You are correct that at this time, there are no scans or x-rays or blood tests that will show the doctor his/her patient has bipolar disease, but all symptoms are there. My doctor knows I have it. I know I have it. I don’t need any other proof.

All the above does is get us off track about how we feel about having bipolar. Yes, I do feel guilty about having bipolar. The hypo-mania is wonderful. Who would complain about having endless energy to clean and cook and do everything on that dreaded to do list in just a couple days? The depression side though is the worst. I can always feel it coming and fight it as hard as I can. I try my hardest to get up and do my “normal” activities for as long as possible. I warn my family that it is coming. When it gets very bad and I can’t function normally, I feel so guilty that I am not cooking, cleaning, doing laundry and all my normal activities. The guilt just makes the depression worse and the cycle continues. I recently went through a 4 month bout of major depression. Finally my doctor has found another medication that seems to be working and I am on my way up again. I am so happy to be feeling close to what I consider my normal again.

October 9, 2012 at 3:37 pm
(16) Janice Murphy says:

I’m grateful for my diagnosis and medication keeps me on an even keel..However I feel guilty about my behavior and the way I treated people when I was so sick. I just thought that I was insane.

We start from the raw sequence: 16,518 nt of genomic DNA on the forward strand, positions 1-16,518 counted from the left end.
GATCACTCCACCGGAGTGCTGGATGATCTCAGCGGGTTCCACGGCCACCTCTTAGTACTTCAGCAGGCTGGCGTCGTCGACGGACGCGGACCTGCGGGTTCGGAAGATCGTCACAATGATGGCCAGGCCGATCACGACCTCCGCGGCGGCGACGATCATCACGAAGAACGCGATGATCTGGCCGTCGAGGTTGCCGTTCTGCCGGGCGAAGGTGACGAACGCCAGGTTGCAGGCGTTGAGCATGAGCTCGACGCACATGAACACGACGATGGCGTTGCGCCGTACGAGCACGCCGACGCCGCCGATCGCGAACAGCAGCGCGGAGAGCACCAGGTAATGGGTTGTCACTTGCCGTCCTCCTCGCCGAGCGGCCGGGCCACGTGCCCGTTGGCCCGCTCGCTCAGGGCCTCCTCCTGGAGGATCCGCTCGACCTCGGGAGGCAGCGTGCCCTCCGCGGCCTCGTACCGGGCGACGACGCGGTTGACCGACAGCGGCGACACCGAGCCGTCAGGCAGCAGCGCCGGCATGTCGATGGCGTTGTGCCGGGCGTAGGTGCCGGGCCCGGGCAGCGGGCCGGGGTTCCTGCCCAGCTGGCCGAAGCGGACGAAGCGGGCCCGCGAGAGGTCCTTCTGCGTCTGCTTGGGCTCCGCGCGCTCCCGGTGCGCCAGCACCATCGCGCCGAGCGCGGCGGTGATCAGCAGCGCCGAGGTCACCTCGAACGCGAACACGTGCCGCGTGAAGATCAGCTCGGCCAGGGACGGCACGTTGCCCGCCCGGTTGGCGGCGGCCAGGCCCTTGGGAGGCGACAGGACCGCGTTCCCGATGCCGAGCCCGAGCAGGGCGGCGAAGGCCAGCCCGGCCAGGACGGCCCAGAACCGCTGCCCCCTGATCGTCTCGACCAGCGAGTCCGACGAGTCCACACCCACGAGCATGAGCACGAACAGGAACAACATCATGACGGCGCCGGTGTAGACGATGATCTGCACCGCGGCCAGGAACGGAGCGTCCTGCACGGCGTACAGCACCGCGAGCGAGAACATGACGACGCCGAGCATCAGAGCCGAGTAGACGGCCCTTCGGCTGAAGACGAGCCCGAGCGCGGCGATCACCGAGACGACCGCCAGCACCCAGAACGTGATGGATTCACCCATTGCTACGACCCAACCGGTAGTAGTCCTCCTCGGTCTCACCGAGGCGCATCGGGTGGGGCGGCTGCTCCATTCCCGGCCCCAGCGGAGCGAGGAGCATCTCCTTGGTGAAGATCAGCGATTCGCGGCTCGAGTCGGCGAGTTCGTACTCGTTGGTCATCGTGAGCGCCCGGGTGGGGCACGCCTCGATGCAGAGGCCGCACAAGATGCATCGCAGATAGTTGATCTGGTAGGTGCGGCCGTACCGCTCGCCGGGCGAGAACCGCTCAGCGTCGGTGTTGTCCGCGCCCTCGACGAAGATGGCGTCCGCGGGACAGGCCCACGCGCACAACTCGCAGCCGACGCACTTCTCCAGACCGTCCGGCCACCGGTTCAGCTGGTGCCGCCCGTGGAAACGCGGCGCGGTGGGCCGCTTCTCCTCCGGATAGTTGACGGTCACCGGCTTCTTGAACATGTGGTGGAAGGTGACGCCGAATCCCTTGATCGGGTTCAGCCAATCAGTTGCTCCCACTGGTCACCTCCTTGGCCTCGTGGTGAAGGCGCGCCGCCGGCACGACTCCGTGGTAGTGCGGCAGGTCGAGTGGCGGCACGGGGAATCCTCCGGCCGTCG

My life is not perfect but at least I can cope. I still feel very fatigued
and unmotivated at times ..just can’t “get going” and feel guilty about that. But I am so grateful that the depression is gone and so are the mood swings.

October 9, 2012 at 4:01 pm
(17) Paddy says:

I feel guilty because it has interfered with my ability to support myself. I feel guilty because I can no longer work as an RN and have to rely on family for financial support. This is very disapointing. I also feel guilty that my family has to keep an eye on my moods and tread around my mood swings, especially the depression. I agree with Norelle that hypo-mania is great. It feels good to get things done that usually take effort. The guilt is when the crash occurs after such a good feeling. I also feel guilty about having the illness because I don’t think it is fair to those around me with all they have to do to help me. They all do it lovingly and telll me not to feel bad about it because I have no controll over it, but that doesn’t take the guilty feelings away.